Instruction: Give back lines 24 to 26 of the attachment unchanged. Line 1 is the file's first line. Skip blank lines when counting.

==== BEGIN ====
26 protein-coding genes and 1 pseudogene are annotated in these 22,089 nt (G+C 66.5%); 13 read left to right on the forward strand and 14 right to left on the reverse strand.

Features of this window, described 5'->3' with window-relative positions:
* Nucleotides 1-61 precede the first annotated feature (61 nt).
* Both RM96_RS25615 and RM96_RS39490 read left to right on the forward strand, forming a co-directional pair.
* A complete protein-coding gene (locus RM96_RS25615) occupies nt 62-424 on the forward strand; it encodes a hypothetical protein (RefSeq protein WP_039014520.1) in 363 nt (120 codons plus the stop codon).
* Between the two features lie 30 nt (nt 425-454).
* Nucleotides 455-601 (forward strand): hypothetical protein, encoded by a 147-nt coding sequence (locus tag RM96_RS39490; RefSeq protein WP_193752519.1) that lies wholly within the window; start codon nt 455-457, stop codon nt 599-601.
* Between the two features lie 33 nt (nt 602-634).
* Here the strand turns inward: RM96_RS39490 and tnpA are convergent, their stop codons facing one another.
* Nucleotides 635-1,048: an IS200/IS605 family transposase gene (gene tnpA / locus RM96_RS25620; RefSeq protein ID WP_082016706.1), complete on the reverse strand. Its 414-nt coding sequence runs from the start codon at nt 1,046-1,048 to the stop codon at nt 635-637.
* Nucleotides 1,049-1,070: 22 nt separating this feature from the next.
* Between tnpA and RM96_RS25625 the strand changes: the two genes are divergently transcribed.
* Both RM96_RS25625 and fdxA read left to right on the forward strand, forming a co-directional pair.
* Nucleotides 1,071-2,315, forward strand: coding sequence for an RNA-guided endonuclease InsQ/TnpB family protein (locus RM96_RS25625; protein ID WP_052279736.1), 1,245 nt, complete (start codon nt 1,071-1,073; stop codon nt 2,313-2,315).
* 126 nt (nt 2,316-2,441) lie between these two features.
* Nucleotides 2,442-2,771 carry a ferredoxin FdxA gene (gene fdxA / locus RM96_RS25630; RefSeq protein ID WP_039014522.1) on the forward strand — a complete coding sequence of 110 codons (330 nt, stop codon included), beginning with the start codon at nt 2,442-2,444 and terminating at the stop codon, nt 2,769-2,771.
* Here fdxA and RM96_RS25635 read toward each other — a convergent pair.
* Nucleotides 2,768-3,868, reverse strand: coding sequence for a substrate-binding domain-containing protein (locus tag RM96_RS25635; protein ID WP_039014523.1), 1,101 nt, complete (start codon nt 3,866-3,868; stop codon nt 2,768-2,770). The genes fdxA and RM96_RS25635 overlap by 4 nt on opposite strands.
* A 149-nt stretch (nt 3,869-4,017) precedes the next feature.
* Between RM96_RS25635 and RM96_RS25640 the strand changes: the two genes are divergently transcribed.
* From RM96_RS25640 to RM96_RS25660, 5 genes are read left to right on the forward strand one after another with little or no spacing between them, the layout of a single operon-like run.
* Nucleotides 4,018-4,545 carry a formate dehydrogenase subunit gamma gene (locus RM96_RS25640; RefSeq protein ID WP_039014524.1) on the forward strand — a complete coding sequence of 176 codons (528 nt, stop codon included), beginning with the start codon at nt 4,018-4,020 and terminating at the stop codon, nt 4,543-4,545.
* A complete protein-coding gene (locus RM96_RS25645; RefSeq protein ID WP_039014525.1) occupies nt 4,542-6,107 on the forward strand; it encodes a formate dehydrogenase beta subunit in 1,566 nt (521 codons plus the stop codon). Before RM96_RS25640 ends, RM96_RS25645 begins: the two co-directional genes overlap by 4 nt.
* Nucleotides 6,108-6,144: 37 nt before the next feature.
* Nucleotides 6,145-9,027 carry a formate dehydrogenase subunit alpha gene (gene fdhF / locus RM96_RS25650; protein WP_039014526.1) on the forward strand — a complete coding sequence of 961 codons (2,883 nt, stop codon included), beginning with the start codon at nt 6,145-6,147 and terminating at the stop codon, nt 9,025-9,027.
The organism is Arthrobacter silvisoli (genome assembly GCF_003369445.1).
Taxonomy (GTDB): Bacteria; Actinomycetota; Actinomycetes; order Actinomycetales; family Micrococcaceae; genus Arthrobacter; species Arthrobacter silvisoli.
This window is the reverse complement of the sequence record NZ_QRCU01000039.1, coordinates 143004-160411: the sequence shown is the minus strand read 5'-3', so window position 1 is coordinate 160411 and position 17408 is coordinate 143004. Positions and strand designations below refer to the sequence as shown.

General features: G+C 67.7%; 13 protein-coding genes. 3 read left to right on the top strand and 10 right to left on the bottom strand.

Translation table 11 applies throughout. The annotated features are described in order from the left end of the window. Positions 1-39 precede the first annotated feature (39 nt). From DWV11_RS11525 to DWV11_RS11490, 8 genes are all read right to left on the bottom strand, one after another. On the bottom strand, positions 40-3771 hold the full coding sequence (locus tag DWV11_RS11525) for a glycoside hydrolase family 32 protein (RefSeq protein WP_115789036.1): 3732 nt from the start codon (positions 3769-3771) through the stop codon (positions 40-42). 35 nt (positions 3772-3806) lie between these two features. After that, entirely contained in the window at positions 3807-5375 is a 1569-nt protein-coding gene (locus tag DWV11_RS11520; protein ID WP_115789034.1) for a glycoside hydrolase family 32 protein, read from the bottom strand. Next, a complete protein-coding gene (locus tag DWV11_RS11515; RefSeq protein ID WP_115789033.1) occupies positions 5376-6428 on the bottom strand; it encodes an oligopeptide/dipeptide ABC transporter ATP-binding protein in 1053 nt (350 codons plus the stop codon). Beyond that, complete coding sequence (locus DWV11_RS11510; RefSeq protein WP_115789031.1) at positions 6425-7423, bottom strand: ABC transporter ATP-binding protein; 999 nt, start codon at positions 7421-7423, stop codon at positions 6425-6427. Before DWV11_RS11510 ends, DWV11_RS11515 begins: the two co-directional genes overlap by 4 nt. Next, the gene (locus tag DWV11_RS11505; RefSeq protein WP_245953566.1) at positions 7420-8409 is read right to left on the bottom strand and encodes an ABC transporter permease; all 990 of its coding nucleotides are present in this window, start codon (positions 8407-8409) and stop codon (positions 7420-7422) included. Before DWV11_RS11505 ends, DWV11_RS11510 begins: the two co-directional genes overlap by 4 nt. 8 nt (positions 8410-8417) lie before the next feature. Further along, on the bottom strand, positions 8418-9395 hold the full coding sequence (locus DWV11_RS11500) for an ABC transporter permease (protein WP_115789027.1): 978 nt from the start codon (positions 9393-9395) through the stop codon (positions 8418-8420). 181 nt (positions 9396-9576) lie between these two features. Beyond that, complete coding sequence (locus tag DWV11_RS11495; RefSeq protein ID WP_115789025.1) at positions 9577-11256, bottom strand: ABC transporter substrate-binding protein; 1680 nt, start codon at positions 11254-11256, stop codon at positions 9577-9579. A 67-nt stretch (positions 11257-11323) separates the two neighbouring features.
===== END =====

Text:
* Nucleotides 6,108-6,144: 37 nt before the next feature.
* Nucleotides 6,145-9,027 carry a formate dehydrogenase subunit alpha gene (gene fdhF / locus RM96_RS25650; protein WP_039014526.1) on the forward strand — a complete coding sequence of 961 codons (2,883 nt, stop codon included), beginning with the start codon at nt 6,145-6,147 and terminating at the stop codon, nt 9,025-9,027.
The organism is Arthrobacter silvisoli (genome assembly GCF_003369445.1).